The 1986 Mitsubishi Galant occupied a strange space in the 1980s Japanese sedan segment. It was only offered with a four-cylinder, so it would have made sense to cross-shop it with an Accord or Camry. But, it was catapulted it into heights shared with cars like the Cressida or Maxima thanks to an insane slew of high-tech options that are only becoming commonplace on cars today.
This old Motorweek review is an excellent run-down of the Galant’s many charms.itsu Behold its shuttlecraft-esque styling, with its straight-cut rear wheel arch. From the front, it looks vaguely like a Renault Alliance, while a side profile says V10 Camry. Inside, however, is where the party is. Who doesn’t love center console that looks like the bridge controls on the starship Enterprise, a gear selector that resembles an Autobot’s holstered ray gun, and a button-laden pod that moves up and down with tilt steering? And apparently stereo buttons on the steering wheel were once called satellite controls (a $330 option with premium sound system).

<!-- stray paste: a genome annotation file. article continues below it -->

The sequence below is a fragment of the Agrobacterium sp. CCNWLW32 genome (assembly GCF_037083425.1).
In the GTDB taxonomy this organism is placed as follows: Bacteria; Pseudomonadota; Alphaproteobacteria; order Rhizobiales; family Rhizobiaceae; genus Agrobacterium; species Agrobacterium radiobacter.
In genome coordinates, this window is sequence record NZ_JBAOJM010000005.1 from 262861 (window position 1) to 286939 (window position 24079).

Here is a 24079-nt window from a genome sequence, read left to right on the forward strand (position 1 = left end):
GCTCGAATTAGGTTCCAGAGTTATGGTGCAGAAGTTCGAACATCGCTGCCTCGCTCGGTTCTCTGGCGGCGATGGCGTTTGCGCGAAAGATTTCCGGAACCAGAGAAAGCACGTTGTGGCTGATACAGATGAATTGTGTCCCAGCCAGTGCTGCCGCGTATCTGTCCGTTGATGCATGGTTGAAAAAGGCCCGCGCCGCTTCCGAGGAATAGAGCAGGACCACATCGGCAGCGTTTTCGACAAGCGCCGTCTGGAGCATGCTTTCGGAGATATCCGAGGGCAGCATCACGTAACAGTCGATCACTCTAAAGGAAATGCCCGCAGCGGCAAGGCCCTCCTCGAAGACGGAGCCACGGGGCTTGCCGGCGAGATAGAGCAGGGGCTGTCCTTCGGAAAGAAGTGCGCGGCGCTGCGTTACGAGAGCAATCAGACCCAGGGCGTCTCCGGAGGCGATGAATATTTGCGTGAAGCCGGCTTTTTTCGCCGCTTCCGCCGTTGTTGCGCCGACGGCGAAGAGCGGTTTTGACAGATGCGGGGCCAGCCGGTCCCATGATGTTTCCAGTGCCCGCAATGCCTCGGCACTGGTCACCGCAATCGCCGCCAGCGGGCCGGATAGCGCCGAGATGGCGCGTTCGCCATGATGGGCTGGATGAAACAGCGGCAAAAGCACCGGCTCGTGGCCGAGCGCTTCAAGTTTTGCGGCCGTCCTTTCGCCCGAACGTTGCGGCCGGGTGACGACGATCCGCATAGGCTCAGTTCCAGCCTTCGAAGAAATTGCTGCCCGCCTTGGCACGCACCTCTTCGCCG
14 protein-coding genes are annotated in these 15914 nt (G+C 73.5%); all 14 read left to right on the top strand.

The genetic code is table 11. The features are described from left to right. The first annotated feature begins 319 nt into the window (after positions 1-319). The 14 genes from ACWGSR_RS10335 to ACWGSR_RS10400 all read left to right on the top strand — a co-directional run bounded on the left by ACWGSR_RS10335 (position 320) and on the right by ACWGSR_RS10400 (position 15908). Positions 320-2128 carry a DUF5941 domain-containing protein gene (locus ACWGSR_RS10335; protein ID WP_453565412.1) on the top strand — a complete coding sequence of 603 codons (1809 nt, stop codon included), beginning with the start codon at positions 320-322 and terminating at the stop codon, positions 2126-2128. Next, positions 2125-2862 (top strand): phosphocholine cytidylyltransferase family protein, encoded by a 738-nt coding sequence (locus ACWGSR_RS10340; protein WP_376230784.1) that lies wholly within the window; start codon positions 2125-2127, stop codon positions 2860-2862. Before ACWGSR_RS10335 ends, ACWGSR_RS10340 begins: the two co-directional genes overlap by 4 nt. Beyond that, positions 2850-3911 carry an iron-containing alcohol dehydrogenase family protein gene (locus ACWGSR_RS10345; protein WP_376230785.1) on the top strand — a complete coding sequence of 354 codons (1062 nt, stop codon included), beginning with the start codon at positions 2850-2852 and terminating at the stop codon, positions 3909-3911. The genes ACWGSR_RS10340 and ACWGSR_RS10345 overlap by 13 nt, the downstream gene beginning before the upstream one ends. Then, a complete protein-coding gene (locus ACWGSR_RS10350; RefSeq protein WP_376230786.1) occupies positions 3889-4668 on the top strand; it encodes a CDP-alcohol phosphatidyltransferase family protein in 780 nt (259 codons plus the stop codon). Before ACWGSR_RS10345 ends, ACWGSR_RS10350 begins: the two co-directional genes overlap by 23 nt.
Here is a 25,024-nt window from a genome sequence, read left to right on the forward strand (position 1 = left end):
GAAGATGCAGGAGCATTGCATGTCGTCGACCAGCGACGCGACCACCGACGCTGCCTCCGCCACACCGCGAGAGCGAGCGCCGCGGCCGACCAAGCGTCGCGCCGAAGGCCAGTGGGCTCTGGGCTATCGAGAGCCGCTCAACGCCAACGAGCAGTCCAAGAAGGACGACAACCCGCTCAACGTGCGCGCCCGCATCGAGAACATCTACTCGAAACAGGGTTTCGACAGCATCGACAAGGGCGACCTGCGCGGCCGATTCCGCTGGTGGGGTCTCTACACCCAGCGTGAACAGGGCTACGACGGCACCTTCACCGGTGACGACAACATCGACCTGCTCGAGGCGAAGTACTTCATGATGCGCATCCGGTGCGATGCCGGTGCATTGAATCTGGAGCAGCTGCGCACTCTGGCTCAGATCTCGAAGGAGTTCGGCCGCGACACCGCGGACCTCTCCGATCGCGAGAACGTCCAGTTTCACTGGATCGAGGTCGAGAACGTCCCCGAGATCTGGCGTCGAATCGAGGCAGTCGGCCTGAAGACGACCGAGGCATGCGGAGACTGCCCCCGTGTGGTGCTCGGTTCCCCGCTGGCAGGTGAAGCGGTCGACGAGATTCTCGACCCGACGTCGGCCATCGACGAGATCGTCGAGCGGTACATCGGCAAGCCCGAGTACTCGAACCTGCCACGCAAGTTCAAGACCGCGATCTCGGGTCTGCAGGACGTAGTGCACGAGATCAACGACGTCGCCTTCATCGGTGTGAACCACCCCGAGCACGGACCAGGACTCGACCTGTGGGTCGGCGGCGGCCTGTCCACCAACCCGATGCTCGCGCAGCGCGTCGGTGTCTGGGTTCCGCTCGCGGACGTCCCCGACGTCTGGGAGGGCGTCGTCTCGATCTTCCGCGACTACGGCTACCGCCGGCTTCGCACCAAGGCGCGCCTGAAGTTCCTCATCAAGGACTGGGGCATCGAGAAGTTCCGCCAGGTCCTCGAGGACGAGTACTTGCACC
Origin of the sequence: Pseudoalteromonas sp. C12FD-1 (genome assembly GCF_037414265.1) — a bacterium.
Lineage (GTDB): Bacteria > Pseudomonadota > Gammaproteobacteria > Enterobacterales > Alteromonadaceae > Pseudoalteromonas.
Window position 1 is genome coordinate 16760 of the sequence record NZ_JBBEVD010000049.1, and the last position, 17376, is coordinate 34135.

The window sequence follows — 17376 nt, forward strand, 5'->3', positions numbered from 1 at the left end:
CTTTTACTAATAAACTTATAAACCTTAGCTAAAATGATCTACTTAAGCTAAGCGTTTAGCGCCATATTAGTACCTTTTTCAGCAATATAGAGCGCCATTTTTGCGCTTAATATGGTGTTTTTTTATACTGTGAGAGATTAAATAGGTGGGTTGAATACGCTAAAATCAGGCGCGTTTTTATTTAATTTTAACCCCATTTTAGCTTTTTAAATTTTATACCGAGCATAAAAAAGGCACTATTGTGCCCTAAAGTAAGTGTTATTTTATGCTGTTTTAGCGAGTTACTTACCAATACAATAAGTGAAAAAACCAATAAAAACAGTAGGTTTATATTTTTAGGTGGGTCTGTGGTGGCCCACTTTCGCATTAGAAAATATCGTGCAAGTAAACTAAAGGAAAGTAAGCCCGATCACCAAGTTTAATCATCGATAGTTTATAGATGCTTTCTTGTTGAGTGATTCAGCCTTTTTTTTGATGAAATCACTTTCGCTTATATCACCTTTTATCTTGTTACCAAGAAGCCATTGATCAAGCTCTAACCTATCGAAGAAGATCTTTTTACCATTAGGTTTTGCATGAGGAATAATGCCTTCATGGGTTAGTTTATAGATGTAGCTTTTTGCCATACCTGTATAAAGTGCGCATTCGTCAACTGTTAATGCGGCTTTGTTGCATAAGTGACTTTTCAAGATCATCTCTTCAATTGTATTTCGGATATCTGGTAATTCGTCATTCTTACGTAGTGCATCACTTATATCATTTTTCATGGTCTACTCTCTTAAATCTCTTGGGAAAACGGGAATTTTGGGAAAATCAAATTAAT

The futuristic theme isn’t just skin deep, either. An optional electronically controlled suspension offered a Sport Mode that alters the damper valving for a stiffer ride. There are no less than four selectable ride heights, the tallest of which accommodates tire chains. All for the low, low price of $631! Of course, when the car starts at $12,989 that is a good chunk of change.
The sole powertrain was one of Mitsubishi’s trademark big-displacement inline-fours, a 2.4-liter mill with Silent Shaft counterbalancers. The result was a smooth four generating 110 horsepower and a not unimpressive 135 lb-ft of torque.
Sadly, the last time we saw one of these in the wild was probably 10 years ago. The good news is, if Craigslist 0fferings are probably barely cracking the four-digit range. The trick will be finding one in the first place.